Changes in the Thai Wage Structure Before and after the 1997 Economic Crisis
Thailand Development Research Institute; Australian National University
January 19, 2009
Wage polarisation is observed in Thailand over 1987-2006. I attribute much of the increase in top-end inequality to trend-demand shift favouring college-educated workers resulting from SBTC. The rise in low-end wage rates relative to the median is due to the existence of a large pool of hidden-unemployed labourers in the rural sector. Their migration into low-end city jobs could explain the rising low-end wages. A recent version of the SBTC hypothesis that emphasises the effects of technological advances offers an alternative explanation. There is also evidence that the "massifcation of higher-education" is a major source of rising top-end residual inequality.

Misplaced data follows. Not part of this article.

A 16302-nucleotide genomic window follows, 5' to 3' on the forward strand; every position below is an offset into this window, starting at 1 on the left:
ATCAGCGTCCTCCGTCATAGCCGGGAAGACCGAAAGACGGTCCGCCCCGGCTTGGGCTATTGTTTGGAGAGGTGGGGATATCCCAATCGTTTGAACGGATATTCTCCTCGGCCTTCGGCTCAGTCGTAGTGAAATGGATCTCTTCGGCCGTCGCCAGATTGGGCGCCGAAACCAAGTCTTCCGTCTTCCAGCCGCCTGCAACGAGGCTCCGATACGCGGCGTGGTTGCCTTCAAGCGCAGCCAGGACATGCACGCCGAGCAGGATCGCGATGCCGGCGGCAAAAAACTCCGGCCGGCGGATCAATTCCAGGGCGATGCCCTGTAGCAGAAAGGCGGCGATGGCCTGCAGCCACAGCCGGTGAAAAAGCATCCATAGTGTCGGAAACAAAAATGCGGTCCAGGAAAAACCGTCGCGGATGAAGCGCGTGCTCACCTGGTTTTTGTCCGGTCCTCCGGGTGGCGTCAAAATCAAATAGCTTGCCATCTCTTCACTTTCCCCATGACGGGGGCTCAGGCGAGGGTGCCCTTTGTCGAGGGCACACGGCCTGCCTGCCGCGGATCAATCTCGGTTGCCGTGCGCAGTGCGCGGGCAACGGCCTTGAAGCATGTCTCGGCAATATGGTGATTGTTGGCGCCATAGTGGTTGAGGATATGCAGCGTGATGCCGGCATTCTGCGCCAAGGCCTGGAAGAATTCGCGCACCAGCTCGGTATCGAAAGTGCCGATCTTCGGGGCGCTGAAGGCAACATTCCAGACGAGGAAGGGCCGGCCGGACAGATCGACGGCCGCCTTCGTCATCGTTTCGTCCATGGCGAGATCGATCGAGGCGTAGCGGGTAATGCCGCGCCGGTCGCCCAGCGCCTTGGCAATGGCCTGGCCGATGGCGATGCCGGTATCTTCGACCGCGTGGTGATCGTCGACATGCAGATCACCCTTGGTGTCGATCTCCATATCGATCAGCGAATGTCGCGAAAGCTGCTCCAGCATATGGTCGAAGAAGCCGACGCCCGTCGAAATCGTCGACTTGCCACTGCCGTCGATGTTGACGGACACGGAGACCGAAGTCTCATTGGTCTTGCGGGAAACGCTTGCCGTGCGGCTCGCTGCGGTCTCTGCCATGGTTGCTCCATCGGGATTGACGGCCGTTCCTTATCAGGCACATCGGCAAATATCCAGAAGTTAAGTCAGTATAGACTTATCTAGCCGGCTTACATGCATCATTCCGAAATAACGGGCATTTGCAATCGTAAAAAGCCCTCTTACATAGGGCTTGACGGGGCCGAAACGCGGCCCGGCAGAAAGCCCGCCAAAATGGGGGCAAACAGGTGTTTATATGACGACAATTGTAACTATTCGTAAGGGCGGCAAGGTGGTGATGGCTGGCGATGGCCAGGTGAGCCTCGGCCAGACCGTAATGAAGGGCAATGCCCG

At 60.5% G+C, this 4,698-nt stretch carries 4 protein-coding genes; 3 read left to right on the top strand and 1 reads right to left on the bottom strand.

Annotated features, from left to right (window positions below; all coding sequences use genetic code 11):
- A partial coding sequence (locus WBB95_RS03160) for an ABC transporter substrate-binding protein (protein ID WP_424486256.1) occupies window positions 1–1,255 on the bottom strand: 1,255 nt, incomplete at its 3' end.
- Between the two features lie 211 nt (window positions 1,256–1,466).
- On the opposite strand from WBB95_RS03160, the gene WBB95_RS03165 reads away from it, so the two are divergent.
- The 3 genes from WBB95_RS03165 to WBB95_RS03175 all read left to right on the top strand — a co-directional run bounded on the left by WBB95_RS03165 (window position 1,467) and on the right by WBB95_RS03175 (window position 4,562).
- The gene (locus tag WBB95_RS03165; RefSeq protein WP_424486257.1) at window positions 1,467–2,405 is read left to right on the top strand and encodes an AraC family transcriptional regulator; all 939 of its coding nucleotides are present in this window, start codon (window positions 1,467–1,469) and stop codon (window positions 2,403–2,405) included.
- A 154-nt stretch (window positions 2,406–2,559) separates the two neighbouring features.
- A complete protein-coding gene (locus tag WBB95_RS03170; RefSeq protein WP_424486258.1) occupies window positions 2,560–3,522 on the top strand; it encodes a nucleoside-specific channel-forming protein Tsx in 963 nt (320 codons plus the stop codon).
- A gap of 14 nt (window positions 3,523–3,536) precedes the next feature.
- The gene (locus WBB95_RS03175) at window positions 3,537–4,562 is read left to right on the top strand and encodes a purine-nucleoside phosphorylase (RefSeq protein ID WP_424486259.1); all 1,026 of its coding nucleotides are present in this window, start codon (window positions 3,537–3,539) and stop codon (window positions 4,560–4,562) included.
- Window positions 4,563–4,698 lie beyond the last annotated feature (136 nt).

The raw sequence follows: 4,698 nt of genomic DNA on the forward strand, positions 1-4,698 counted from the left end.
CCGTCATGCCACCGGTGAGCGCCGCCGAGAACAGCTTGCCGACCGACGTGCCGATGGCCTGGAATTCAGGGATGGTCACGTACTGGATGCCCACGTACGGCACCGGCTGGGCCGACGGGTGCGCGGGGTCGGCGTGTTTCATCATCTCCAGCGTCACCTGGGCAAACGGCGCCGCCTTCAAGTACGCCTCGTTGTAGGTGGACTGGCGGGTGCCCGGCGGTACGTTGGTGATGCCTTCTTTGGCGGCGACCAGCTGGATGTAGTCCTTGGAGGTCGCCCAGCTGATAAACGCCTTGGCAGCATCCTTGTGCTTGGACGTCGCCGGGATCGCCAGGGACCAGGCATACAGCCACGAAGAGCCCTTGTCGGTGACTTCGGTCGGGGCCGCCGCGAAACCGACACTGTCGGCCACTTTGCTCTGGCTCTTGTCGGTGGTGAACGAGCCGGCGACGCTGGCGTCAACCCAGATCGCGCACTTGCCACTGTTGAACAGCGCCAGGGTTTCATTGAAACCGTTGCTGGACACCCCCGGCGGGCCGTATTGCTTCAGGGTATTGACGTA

Number of Pages in PDF File: 28
Keywords: wage inequality, residual inequality, educational wage distribution, returns to education
JEL Classification: I21, J24, J31working papers series
Date posted: October 7, 2009
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